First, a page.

• to facilitate better communication between motorcycling stakeholders in Northern Ireland and the Department;
  • to enable the early identification of motorcycling-related issues and to assist in the development of appropriate solutions;

However the forum has only met once this year in February and will not met again until September.

This means that the opportunity of engaging with riders and other stakeholders this season to improve road safety has been lost.

As we mentioned the PSNI have a job to do through enforcement and with their BikeSafe scheme they engage with riders by offering a one hour free assessed ride. This is an excellent example of engaging with riders to reduce road casualties.

However, in reality the delivery of motorcycle safety initiatives is disjointed, the various initiatives by organisations such as the PSNI BikeSafe, Right It Right etc have no “single point of contact” (SPOC).

We had hoped that the Motorcycle Safety Forum would provide this Single Point Of Contact (SPOC), but without meeting and with no communication, its aims are meaningless.

In spite of promises to update and upgrade the DOE road safety website, it is still out of date and out of touch.

It is reasonable to expect that the PSNI targets bikers (or indeed any road user) that flout the law, but this should not be the only message.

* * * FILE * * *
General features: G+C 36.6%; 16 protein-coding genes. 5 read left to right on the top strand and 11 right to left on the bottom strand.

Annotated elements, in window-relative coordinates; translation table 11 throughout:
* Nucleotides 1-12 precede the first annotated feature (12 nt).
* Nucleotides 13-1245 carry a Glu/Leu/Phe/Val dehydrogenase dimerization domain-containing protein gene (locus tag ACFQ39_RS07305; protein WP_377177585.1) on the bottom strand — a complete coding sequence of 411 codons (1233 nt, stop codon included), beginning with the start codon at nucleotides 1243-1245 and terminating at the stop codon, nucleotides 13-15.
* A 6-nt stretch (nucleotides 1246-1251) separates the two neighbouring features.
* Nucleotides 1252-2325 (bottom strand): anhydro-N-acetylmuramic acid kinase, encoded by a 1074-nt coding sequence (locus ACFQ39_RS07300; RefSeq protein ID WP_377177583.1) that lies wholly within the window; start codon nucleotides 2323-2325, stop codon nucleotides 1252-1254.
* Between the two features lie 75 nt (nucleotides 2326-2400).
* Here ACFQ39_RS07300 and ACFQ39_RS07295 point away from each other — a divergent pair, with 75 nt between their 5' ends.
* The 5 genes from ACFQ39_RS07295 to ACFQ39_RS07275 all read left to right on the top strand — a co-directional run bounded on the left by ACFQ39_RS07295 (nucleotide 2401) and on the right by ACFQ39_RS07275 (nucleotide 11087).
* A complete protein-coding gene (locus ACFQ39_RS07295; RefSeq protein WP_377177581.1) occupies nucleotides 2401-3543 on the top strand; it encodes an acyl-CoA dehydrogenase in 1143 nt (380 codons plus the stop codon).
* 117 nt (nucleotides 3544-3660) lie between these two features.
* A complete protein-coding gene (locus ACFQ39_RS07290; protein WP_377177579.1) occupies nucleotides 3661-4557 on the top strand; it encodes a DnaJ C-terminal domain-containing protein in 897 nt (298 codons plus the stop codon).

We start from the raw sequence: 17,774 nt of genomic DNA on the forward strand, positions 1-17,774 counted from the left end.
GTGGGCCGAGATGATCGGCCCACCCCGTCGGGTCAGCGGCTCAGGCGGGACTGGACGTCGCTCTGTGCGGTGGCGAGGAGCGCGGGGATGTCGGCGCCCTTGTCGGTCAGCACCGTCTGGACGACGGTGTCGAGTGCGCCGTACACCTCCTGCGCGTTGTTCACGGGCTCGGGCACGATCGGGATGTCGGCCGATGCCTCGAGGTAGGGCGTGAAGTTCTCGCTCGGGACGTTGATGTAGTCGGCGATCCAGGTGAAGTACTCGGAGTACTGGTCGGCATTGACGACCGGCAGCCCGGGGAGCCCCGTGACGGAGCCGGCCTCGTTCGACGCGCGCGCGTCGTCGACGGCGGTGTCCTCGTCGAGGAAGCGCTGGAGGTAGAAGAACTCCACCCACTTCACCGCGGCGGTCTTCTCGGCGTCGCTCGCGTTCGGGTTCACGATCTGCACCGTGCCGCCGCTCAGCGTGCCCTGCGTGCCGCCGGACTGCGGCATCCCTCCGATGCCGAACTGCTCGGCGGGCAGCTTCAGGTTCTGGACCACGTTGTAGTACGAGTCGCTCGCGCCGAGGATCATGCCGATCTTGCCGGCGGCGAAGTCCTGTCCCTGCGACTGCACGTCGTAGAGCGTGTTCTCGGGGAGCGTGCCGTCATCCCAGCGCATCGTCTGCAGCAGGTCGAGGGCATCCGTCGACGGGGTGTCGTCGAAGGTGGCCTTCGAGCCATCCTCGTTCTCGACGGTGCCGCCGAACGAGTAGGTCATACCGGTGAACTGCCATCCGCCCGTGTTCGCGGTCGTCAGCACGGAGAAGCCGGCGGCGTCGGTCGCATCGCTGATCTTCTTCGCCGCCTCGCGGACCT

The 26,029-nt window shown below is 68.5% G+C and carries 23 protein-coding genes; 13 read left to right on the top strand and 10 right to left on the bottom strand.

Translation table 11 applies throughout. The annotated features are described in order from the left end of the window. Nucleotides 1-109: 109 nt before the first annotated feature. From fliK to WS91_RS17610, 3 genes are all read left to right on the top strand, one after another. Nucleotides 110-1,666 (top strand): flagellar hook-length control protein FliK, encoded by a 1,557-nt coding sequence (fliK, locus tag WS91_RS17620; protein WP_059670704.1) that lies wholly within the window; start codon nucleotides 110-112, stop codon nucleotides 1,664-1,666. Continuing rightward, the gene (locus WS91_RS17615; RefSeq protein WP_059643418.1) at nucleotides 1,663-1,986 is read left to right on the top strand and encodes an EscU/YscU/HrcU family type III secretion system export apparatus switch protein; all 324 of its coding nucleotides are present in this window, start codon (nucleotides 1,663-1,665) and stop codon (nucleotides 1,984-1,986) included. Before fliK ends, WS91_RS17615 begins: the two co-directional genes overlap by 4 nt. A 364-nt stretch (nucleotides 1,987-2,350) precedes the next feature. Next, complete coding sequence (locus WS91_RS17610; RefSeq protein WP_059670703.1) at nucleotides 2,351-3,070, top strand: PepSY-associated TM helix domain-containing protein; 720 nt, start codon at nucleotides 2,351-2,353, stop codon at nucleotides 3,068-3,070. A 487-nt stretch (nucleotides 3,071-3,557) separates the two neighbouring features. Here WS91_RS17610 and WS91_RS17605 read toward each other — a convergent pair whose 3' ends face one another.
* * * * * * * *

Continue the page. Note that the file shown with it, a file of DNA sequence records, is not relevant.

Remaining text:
Our message is, enjoy the ride, enjoy the sun, but above all, take care out there.

Links

NI Motorcycle Fatality Report 2012 – Click Here

PSNI BikeSafe – Click Here

Police target speeding bikers

Published Friday, 25 May 2012

As bikers take advantage of the good weather, police revealed their latest measures to crack down on reckless driving.

On Friday, Bikesafe coordinator Constable Bill Holden said although fewer people have died on Northern Ireland’s roads this year than in 2011, the numbers must come further down.

“The good weather is bringing a noticeable amount more motorcyclists out onto the roads. We want to appeal to those motorcyclists to slow down, give themselves more time.

“Anyone tempted to break the rules of the road can at best, expect the full rigour of the law. At worst, because of their own stupidity, they risk becoming another statistic,” he added.

On Wednesday, a motorcyclist died in Newtownabbey after a collision with a tractor, and Constable Holden said motorists must be aware of agricultural vehicles on the roads.

“Farmers are also out on the roads at this time of year. You could drive or ride round a corner and there could be a tractor and trailer sitting across the road. Drivers and riders must be able to stop in the distance they can see to be clear ahead,” said Constable Holden.

He explained that marked PSNI bikes do have an effect on drivers in the areas in which they are used, but the unmarked motorbikes will also be used to record bad driving.

“That’s recorded onto a hard drive on the motorcycle and when we take it back to the station that can be downloaded. If we deem there’s enough evidence for a prosecution then the owner or rider will be notified by post.”

Police say they will also be on the lookout for drivers who do not look out for bikes when overtaking, at junctions, when turning right and when emerging onto main roads.

© UTV News

Original Source – Click Here

Police target speeding bikers